To add to the drama of the transition, no more had we arrived home that we learned that Karen's grandmother had, in fact, passed away. We returned to the western part of NC to attend the funeral and by the time we did so, 6 of the 8 of us had acquired either cold or flu-like symptoms. It has not been until the past 3-4 days that we have actually settled into any type of routine. The routine has been fruitful. The new children are enjoying themselves and seem to be feeling safe and comfortable here. We have not had tears at night and we have had lots of laughter during the day.
Now is where it gets dicey. The social workers devised a plan whereby the children would stay with us for a couple of weeks before returning to their previous foster home for a few weeks before coming back to us for a few weeks before returning to their foster home for a few weeks before coming to our home permanently! Yes, read that last sentence several times. It says it all! Just reading the plan will make your head spin! But that is the plan under which we currently operate. We've pleaded with the social worker to simply leave them with us but so far to no avail. Karen & I are sweating great drops of our own, feeling like this plan is a setup for failure and ultimately will lead to incredible mistrust, insecurity and confusion in the children. After all, broken attachments are tough to heal in a child and we're just going to keep ripping them apart over the next few months? We really don't have to speculate about the impact of this plan as it has already generated significant confusion, anxiety and frustration in the new children as well as our other children.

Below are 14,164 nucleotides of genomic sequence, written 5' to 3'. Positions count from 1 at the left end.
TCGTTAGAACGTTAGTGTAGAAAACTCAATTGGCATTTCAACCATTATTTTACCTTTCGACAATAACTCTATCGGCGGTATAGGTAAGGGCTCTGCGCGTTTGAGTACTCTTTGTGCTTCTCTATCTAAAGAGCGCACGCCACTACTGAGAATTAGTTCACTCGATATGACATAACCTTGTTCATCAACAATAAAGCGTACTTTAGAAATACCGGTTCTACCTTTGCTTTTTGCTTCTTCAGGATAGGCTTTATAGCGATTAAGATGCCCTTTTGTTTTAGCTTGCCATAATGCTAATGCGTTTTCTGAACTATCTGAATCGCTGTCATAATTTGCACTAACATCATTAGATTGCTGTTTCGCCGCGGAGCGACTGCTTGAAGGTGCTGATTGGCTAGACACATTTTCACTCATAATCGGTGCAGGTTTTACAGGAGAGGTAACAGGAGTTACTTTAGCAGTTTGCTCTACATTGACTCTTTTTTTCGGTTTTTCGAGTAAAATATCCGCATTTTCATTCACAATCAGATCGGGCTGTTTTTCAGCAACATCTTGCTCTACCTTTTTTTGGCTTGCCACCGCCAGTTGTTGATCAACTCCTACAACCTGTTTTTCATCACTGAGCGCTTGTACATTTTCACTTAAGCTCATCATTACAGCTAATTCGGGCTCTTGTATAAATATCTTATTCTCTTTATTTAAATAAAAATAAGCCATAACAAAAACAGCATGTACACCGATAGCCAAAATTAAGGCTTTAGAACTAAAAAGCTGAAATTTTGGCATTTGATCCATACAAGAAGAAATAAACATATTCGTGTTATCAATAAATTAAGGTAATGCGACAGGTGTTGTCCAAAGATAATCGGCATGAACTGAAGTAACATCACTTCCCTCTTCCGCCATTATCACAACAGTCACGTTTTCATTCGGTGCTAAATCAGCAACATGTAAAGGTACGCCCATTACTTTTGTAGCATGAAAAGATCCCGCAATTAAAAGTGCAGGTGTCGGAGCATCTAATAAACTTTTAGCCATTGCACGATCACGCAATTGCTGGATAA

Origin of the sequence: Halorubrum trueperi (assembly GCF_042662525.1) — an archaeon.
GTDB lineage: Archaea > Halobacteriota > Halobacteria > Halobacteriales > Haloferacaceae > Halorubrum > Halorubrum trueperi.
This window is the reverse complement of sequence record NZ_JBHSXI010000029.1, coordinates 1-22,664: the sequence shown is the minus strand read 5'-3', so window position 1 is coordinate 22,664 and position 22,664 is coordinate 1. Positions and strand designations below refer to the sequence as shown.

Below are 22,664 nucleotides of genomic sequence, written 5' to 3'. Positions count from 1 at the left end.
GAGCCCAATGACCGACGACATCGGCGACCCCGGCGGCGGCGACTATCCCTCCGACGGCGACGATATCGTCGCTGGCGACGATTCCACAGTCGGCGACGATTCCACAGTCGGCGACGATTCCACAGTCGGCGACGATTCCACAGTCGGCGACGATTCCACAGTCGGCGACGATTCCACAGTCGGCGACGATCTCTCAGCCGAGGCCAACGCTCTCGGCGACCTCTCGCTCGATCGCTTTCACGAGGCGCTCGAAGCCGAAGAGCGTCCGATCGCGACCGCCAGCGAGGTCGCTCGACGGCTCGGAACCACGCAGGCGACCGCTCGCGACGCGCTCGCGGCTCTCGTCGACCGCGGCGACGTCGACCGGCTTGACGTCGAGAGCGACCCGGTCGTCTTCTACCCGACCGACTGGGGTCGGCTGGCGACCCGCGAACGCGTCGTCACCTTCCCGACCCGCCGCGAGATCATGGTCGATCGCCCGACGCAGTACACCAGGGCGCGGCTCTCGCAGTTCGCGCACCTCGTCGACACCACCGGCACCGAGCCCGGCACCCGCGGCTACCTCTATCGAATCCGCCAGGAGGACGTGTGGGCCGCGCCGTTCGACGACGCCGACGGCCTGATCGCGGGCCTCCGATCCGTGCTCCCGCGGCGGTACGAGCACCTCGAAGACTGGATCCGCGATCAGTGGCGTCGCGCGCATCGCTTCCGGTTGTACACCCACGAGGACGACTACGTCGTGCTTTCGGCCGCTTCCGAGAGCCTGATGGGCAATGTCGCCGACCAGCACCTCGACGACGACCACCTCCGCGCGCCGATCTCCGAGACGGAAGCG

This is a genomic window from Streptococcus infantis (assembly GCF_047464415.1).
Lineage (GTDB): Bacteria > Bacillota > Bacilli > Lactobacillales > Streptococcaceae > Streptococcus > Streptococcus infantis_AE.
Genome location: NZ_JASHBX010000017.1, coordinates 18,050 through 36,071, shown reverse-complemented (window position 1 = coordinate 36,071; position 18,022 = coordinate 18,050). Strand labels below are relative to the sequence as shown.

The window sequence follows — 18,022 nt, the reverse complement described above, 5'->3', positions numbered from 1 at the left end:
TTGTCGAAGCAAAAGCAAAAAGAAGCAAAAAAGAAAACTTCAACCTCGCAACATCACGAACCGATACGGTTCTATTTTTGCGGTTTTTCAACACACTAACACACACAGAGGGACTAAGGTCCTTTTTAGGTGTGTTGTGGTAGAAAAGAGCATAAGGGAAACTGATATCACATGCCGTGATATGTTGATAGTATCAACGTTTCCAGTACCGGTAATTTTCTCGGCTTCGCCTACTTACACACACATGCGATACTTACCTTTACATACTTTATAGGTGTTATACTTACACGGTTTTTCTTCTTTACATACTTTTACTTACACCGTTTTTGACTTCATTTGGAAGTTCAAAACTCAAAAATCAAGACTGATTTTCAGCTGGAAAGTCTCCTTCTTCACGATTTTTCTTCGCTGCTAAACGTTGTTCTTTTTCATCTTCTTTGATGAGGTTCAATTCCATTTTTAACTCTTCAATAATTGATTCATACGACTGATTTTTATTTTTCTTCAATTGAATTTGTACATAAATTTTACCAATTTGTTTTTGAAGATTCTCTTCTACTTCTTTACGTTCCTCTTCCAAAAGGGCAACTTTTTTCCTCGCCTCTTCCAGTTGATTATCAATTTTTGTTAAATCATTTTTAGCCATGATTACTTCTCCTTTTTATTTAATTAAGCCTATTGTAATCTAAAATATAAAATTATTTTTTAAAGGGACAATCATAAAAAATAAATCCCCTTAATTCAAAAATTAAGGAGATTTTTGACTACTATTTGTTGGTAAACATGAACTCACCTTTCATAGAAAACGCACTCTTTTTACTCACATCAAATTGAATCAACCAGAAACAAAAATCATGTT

But rules are rules, right? At least that's what we're told. Forget whether they make sense for the children or not, the paperwork has to be done. And to some extent I get it but when bureaucracy trumps common sense it doesn't set to well with me and I promise you somebody looses. In this case, its the children.
So where are we? Honestly, we're not sure. We've got at least one child who is lost and confused right now, a system that seems dead set on stamping in insecurity and stacking the deck against successful transition all in the name of paperwork, and hearts that hurting. We've passed Phase I which is simply to meet them but it sure seems like we are walking through a field full of emotional landmines that could detonate at any moment and send this entire adoption into oblivion.
Oh that this cup would pass!
I could write much more but perhaps I should stop at this point. We will try to post a few times this week to update our situation. Karen & I wish to thank all of you who have been such a wonderful support over the past few months. You have truly been a blessing to us. If you have adopted and have a story to tell, we would love to hear it.